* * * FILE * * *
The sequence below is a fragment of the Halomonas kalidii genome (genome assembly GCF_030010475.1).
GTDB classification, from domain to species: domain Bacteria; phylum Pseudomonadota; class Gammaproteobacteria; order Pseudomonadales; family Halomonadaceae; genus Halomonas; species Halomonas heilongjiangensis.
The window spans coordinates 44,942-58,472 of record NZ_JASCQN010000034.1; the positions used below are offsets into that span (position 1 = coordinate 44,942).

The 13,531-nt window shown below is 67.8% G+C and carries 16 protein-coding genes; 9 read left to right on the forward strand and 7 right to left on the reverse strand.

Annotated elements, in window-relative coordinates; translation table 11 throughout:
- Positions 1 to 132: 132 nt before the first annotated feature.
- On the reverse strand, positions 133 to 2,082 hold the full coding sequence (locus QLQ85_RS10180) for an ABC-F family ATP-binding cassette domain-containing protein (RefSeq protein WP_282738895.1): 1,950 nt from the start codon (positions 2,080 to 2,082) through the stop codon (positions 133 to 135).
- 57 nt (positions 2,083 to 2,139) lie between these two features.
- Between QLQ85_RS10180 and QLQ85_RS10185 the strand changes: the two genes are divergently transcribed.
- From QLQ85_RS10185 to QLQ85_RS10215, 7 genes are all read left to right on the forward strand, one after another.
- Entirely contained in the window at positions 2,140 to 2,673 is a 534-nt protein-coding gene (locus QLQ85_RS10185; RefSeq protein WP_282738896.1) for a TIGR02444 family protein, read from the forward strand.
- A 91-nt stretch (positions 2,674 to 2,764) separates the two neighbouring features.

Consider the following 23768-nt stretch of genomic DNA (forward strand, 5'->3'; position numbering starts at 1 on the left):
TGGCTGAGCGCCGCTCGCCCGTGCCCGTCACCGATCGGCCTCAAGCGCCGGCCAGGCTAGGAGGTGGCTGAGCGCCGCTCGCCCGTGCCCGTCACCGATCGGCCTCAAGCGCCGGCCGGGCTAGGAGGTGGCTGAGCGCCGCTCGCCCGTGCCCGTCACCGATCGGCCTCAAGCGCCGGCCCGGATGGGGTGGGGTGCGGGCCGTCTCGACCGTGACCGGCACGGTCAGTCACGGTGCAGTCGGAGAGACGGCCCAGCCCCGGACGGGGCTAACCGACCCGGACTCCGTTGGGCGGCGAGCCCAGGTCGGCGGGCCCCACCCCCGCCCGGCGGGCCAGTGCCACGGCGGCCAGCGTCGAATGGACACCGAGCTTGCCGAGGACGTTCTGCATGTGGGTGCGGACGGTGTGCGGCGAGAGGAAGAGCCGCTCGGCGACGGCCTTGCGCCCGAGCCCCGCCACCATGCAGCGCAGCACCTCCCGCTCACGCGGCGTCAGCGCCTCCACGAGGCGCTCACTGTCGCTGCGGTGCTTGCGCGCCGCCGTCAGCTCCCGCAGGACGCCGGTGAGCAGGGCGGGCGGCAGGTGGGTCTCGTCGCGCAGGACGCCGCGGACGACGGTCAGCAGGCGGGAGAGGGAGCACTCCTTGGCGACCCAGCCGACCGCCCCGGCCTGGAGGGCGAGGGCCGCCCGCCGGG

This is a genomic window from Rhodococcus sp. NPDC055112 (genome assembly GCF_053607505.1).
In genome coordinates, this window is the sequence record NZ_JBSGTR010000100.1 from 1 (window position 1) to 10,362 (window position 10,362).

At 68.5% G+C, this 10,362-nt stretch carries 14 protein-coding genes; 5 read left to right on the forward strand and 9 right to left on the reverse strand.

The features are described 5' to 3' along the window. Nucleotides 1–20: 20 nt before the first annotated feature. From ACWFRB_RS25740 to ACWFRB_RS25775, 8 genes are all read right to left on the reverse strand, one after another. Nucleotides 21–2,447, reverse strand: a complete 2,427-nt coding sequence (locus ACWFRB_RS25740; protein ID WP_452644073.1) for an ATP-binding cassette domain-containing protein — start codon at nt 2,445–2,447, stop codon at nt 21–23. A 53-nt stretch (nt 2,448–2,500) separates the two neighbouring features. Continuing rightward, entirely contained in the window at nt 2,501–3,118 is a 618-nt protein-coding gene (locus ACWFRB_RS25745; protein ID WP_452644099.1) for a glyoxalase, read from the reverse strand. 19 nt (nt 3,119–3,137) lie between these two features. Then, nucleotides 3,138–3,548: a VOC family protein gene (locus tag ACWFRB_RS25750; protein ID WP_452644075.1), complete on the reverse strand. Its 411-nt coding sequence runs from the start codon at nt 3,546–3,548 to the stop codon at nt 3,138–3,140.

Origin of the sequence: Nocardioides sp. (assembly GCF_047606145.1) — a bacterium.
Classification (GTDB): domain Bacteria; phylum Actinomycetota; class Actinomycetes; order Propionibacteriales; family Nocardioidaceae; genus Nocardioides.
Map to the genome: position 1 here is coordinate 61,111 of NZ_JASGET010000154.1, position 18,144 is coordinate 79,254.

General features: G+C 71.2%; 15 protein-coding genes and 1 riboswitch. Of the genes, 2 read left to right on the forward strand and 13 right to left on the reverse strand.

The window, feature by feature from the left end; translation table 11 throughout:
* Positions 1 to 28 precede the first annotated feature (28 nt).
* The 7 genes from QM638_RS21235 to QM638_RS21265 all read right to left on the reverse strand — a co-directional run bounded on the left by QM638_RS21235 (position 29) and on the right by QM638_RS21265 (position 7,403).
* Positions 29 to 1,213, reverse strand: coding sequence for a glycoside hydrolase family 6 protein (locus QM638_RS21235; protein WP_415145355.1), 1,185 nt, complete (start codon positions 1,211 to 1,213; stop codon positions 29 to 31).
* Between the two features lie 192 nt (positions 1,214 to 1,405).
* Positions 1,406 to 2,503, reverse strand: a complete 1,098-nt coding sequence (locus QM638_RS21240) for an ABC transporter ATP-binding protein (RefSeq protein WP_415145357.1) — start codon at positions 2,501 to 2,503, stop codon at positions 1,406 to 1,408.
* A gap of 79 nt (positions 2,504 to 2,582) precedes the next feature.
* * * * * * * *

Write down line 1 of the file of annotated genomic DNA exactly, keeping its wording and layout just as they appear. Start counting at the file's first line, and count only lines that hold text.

The sequence below is a fragment of the Halomonas kalidii genome (genome assembly GCF_030010475.1).